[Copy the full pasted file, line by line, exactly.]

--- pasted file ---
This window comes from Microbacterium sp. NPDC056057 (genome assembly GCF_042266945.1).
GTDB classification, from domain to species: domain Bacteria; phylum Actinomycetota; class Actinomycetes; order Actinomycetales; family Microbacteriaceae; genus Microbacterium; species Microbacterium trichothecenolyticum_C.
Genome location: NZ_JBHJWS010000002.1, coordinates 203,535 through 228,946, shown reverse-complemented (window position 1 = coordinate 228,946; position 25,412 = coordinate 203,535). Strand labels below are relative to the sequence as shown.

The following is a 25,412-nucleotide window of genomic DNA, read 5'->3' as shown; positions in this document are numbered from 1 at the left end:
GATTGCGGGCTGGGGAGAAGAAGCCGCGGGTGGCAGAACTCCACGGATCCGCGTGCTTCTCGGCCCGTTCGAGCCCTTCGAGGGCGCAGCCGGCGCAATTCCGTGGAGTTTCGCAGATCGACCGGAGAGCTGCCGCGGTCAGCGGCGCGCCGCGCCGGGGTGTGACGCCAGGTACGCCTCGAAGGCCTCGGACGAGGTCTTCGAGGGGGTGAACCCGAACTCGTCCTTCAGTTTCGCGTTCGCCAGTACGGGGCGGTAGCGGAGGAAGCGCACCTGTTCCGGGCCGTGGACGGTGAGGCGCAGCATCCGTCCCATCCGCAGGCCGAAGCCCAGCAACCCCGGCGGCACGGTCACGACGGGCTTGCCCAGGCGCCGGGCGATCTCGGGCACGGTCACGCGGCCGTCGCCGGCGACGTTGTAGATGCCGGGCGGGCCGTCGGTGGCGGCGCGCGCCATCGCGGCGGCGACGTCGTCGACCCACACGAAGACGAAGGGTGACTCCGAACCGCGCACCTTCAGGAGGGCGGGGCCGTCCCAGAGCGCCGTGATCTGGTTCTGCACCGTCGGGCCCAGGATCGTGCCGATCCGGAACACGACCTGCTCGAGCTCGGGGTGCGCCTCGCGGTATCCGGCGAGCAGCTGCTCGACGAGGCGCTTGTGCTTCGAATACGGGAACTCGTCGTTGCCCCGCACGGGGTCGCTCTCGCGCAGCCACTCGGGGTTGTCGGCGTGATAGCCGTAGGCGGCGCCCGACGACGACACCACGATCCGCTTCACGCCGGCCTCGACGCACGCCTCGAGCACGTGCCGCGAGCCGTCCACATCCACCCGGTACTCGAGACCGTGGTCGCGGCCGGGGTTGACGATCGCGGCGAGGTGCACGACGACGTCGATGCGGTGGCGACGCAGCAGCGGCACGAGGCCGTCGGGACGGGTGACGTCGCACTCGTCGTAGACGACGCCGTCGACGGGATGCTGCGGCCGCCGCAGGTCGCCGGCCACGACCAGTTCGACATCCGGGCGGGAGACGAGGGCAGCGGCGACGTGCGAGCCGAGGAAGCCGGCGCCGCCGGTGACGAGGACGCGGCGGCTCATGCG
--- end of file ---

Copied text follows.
This window comes from Microbacterium sp. NPDC056057 (genome assembly GCF_042266945.1).
GTDB classification, from domain to species: domain Bacteria; phylum Actinomycetota; class Actinomycetes; order Actinomycetales; family Microbacteriaceae; genus Microbacterium; species Microbacterium trichothecenolyticum_C.
Genome location: NZ_JBHJWS010000002.1, coordinates 203,535 through 228,946, shown reverse-complemented (window position 1 = coordinate 228,946; position 25,412 = coordinate 203,535). Strand labels below are relative to the sequence as shown.

The following is a 25,412-nucleotide window of genomic DNA, read 5'->3' as shown; positions in this document are numbered from 1 at the left end:
GATTGCGGGCTGGGGAGAAGAAGCCGCGGGTGGCAGAACTCCACGGATCCGCGTGCTTCTCGGCCCGTTCGAGCCCTTCGAGGGCGCAGCCGGCGCAATTCCGTGGAGTTTCGCAGATCGACCGGAGAGCTGCCGCGGTCAGCGGCGCGCCGCGCCGGGGTGTGACGCCAGGTACGCCTCGAAGGCCTCGGACGAGGTCTTCGAGGGGGTGAACCCGAACTCGTCCTTCAGTTTCGCGTTCGCCAGTACGGGGCGGTAGCGGAGGAAGCGCACCTGTTCCGGGCCGTGGACGGTGAGGCGCAGCATCCGTCCCATCCGCAGGCCGAAGCCCAGCAACCCCGGCGGCACGGTCACGACGGGCTTGCCCAGGCGCCGGGCGATCTCGGGCACGGTCACGCGGCCGTCGCCGGCGACGTTGTAGATGCCGGGCGGGCCGTCGGTGGCGGCGCGCGCCATCGCGGCGGCGACGTCGTCGACCCACACGAAGACGAAGGGTGACTCCGAACCGCGCACCTTCAGGAGGGCGGGGCCGTCCCAGAGCGCCGTGATCTGGTTCTGCACCGTCGGGCCCAGGATCGTGCCGATCCGGAACACGACCTGCTCGAGCTCGGGGTGCGCCTCGCGGTATCCGGCGAGCAGCTGCTCGACGAGGCGCTTGTGCTTCGAATACGGGAACTCGTCGTTGCCCCGCACGGGGTCGCTCTCGCGCAGCCACTCGGGGTTGTCGGCGTGATAGCCGTAGGCGGCGCCCGACGACGACACCACGATCCGCTTCACGCCGGCCTCGACGCACGCCTCGAGCACGTGCCGCGAGCCGTCCACATCCACCCGGTACTCGAGACCGTGGTCGCGGCCGGGGTTGACGATCGCGGCGAGGTGCACGACGACGTCGATGCGGTGGCGACGCAGCAGCGGCACGAGGCCGTCGGGACGGGTGACGTCGCACTCGTCGTAGACGACGCCGTCGACGGGATGCTGCGGCCGCCGCAGGTCGCCGGCCACGACCAGTTCGACATCCGGGCGGGAGACGAGGGCAGCGGCGACGTGCGAGCCGAGGAAGCCGGCGCCGCCGGTGACGAGGACGCGGCGGCTCATGCG